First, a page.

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GM Proposes Landmark Co-Generation Plant to Cut St. Catharines Greenhouse Emissions by 77%

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St. Catharines Propulsion Plant

General Motors of Canada last week proposed a new 6.4-megawatt co-generation plant that will help its St. Catharines Propulsion Plant cut greenhouse gas emissions by approximately 77% and lower energy costs.

The plant—a project made possible through partnerships with Alectra Utilities, Integrated Gas Recovery Services (IGRS), and the TargetGHG program—would capture gas generated by a landfill in Thorold as well as thermal energy to provide power and heat to St. Catharines. With a set implementation date of mid-2019, the co-generation plant would enable St. Catharines to run on 32% clean energy, which would be the most of any of GM production facility. It would also prove to be the first facility and system of its type in Ontario.

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“With the support of OCE (Ontario Centers of Excellence; administrator of the Ministry of Research, Innovation, and Science; which funds the TargetGHG program), Alectra Utilities, and IGRS, this proposed co-generation project will enable GM Canada and our partners to reduce net greenhouse gas emissions from our St. Catharines operations while significantly lowering our plant energy operating costs,” said David Paterson, Vice President of Corporate and Environmental Affairs, GM.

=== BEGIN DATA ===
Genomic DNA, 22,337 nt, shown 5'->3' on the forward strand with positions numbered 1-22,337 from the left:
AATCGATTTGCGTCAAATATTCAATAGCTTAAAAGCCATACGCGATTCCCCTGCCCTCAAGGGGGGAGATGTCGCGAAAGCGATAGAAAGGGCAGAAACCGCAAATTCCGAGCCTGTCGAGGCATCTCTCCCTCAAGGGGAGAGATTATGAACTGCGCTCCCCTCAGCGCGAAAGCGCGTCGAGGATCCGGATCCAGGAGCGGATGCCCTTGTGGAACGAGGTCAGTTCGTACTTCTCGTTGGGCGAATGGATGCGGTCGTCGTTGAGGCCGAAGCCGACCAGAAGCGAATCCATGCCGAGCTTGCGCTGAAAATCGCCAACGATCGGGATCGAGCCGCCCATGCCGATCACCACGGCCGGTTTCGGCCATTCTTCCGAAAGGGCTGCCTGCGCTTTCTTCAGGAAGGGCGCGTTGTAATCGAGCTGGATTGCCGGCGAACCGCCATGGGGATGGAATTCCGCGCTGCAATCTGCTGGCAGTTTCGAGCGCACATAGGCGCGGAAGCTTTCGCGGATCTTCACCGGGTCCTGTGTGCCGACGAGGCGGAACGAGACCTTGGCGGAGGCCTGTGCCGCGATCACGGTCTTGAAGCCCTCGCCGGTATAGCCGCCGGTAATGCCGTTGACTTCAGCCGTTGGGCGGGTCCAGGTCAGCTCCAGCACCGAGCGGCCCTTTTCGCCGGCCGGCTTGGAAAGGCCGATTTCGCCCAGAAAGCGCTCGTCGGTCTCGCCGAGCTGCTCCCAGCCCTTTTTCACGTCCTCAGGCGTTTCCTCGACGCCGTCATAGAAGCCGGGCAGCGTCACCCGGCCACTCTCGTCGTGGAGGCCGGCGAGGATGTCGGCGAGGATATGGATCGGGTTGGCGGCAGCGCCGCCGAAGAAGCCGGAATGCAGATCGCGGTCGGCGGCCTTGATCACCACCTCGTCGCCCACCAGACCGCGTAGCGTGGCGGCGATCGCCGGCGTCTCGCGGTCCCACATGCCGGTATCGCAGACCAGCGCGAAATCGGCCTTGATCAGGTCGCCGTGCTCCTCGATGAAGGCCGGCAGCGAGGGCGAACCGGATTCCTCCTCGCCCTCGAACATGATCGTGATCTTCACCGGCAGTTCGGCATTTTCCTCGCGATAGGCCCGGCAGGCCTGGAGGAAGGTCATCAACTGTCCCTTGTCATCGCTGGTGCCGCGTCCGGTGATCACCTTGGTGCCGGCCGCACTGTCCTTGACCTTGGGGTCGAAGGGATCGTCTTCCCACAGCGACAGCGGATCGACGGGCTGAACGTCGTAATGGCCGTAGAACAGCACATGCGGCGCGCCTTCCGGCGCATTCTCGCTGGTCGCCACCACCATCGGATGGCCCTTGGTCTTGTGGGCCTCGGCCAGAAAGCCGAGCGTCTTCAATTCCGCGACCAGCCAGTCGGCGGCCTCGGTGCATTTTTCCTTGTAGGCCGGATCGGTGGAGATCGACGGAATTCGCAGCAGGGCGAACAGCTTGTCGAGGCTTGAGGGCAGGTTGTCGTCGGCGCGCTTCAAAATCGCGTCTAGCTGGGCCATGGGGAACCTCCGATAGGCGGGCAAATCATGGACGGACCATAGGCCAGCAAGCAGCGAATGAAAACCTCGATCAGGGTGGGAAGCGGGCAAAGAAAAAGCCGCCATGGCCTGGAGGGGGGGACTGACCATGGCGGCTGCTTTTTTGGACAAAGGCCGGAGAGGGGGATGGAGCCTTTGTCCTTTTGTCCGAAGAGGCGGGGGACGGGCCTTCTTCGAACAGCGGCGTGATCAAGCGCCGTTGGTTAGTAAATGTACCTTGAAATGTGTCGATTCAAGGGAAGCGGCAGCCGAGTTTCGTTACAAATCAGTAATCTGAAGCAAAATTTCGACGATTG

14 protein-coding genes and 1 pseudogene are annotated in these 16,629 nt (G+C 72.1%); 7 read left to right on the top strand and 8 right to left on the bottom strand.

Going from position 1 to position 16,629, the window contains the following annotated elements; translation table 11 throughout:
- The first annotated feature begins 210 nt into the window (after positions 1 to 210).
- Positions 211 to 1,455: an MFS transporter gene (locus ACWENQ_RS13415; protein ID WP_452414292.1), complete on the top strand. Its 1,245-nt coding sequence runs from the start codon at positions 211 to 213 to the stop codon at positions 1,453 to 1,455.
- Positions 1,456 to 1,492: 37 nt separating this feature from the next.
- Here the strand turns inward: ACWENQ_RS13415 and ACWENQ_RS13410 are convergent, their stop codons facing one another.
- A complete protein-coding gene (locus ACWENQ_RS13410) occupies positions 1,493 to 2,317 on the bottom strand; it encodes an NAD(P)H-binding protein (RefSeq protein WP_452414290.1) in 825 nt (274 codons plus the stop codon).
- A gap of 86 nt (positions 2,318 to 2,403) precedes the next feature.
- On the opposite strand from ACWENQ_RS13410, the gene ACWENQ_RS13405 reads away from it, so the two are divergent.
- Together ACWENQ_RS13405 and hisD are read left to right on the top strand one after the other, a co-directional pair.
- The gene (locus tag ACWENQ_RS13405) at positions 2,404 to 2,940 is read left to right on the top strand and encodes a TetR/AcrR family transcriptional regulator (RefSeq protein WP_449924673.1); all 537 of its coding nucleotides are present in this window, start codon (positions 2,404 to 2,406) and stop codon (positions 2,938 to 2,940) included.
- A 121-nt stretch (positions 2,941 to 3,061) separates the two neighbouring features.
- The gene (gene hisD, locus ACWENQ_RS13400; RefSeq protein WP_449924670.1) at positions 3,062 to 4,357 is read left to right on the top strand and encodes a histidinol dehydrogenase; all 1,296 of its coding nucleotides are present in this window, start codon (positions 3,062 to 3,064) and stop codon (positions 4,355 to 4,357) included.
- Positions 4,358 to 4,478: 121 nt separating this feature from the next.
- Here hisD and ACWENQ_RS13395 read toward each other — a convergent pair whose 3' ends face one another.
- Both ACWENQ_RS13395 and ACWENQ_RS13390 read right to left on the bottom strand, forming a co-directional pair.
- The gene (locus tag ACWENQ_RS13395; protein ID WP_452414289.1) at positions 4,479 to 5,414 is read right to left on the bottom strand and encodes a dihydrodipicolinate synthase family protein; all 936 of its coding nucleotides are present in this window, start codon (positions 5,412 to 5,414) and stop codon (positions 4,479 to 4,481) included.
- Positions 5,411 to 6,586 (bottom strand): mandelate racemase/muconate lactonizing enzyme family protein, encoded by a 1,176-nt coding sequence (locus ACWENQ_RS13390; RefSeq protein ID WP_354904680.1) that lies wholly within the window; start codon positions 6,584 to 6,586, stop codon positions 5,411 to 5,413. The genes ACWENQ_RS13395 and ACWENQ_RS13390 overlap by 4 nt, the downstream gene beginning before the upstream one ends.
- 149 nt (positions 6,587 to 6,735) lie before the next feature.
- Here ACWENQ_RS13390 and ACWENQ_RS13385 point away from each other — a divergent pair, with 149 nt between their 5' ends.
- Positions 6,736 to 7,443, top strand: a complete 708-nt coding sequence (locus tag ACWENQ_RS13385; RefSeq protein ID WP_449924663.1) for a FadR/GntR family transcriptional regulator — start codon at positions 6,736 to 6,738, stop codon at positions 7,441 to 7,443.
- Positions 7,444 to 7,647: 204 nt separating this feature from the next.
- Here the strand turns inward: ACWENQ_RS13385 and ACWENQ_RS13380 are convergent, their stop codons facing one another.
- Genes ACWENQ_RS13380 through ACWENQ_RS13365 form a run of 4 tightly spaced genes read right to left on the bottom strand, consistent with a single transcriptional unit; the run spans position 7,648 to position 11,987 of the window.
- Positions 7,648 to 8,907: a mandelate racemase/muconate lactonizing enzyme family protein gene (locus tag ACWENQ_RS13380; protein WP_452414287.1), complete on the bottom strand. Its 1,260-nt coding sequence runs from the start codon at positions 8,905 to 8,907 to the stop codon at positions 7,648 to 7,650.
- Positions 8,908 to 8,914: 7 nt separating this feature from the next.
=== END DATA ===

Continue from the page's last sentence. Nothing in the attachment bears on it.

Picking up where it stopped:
“Supporting the efforts of large industries in their quest to reduce their greenhouse gas emissions is an important part of our government’s Climate Change Action Plan,” said Reza Moridi, Minister of Research, Innovation, and Science. “With the help of our province’s innovative cleantech companies, the TargetGHG program will help build a prosperous, low carbon economy and create a cleaner, more sustainable future for Ontario.”

According to the Ministry of Research, Innovation, and Science, the co-generation plant is the largest of nine projects supported by its Industrial Demonstration Program, with an estimated dollar volume of $46.8 million CAD.

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